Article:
I'm in the area but didn't get to make it (too many things going on with the kids).

A couple of the TCOYD "Extreme Makeover" videos I think could help explain things to my family or cow-orkers but I'm not sure that I really learned anything from them. Maybe that's good enough? Maybe I'm not really the target audience?

I think one has to approach these things with reasonable expectations. You are a veteran. You know what you need to do to take care of yourself. Many of the participants at the conference need much more basic education. I went to the intensive insulin management workshop. They asked how many times people tested. I was surprised to see T1s raise their hands that they test 2 times or less a day.

I would go again, not to necessarily learn but to be inspired.

ps. There were medical professionals and representatives who were quite knowledgable in the health fair.

I think maybe your standards have been set high, by the most frequent posters here and elsewhere on discussion boards. In fact we are a self-selected set with a heavy bias towards making the effort of tight control.

My biggest regret of not being there, is not being able to meet you :-)

I agree, the recent emphasis on "spikes" after meals is not catching the major portion of what a T1 has to be watching.

Thanks for sharing this info, bsc. I'm enjoying the videos on YouTube right now.

I find them inspirational.

That's so cool you had a good time and you gathered some inspiration from it. I would have gone but I was taking advantage of the snow . . . Great snowboarding at Wisp! Hopefully there will be something similar in the future.

I think you are right, we are a self selected group. We are not the average. And I hope that we can meet in the near future. Perhaps you can finally confirm that my face actually does in fact look like Alfred E. Neuman.

While your endo may accuse you of testing too much, I think if you asked most endos whether they would rather have a patient that tests too much or one who tests too little, the answer would be clear. Most endos I have talked to despair over their patients who won't take care of themselves. In my mind, that makes you a model patient.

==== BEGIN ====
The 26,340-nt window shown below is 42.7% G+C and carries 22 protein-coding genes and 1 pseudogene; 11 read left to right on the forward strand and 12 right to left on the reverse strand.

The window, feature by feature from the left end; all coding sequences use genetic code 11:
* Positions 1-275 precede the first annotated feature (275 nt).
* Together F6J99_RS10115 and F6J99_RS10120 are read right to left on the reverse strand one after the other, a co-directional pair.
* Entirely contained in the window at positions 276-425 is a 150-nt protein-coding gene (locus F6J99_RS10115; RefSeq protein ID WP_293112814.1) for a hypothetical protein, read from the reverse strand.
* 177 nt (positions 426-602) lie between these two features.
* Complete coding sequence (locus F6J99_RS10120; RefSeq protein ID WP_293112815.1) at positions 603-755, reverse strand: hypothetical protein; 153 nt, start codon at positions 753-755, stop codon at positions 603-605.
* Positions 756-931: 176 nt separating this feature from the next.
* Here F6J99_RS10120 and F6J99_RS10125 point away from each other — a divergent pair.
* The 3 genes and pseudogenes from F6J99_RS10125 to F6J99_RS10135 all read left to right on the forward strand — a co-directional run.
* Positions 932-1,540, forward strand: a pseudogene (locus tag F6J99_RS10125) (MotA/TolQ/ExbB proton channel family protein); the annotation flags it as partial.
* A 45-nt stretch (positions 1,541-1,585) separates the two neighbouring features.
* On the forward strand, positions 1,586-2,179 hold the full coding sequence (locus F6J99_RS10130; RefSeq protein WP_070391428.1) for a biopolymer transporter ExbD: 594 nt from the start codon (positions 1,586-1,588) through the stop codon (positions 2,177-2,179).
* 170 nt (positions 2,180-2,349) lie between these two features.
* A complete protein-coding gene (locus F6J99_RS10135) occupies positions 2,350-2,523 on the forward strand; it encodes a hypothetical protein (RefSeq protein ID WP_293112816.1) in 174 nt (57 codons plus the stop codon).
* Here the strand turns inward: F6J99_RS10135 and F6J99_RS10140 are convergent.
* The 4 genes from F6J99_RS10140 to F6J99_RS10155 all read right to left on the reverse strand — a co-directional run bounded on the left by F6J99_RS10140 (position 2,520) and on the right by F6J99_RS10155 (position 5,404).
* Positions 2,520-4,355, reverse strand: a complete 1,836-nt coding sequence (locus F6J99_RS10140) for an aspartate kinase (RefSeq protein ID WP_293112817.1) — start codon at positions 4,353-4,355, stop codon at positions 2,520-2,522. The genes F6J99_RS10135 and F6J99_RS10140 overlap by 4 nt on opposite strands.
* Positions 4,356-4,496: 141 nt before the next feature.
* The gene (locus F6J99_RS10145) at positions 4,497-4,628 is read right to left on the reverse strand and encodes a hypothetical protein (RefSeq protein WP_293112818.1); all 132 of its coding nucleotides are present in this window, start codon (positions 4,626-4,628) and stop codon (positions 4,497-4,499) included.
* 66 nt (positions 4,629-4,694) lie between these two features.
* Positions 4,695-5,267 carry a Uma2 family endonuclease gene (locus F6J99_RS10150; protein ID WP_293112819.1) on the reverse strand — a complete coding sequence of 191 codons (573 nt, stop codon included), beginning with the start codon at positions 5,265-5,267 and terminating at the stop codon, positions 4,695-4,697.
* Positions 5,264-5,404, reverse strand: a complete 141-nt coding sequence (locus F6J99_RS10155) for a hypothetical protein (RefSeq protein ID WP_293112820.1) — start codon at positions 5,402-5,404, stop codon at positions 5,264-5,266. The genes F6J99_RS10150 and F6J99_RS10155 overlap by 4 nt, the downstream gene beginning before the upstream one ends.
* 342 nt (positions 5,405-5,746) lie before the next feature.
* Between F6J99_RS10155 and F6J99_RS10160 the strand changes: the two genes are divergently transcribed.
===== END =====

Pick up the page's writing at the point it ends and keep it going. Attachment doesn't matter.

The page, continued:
My whole mission is to stay healthy, not to keep some insurance companies profits on track. I won't test needlessly, but I won't skimp. I take insulin. I must test before my meals and I have to test regularly after meals. That is just the way it is.

Well, given the mild winter conditions in the DC area, I guess I can't really fault you for taking advantage of conditions. Hope you had a great time.

Hi bsc: I have attended two TCOYD's here in California. I agree, it is good to go to get inspired. I try to do something at least once a year to stay motivated. Of course, TuD helps, but it is good to do things in person. For me, the best TCOYD was the one in Santa Clara, because they had the best technical presentations (I am thinking specifically of the presentation by Bruce Buckingham, MD, Stanford). This past year, I attended the DiabetesSisters event in San Diego (where I met the illustrious Natalie from TuD, and several other TuD members). Bill Polonsky was a speaker at DiabetesSisters--he is simply awesome.

Thanks for posting about your TCOYD day! Sounds great! And really good that your wife attended, too.

Once again, thanks for the great info BSC. Cheers! :)

Hello bsc!

Ran across a post by judith caterall on facebook - and it made me want to just come in and say hello!

Nice post. Well what was i thinking when i read your post here - what was going through my mind when i think of all those of don't know better about their D (those lacking knowledge or motivation)- what was racing through my mind?

It was a comment I recently heard "Walk while you can!"......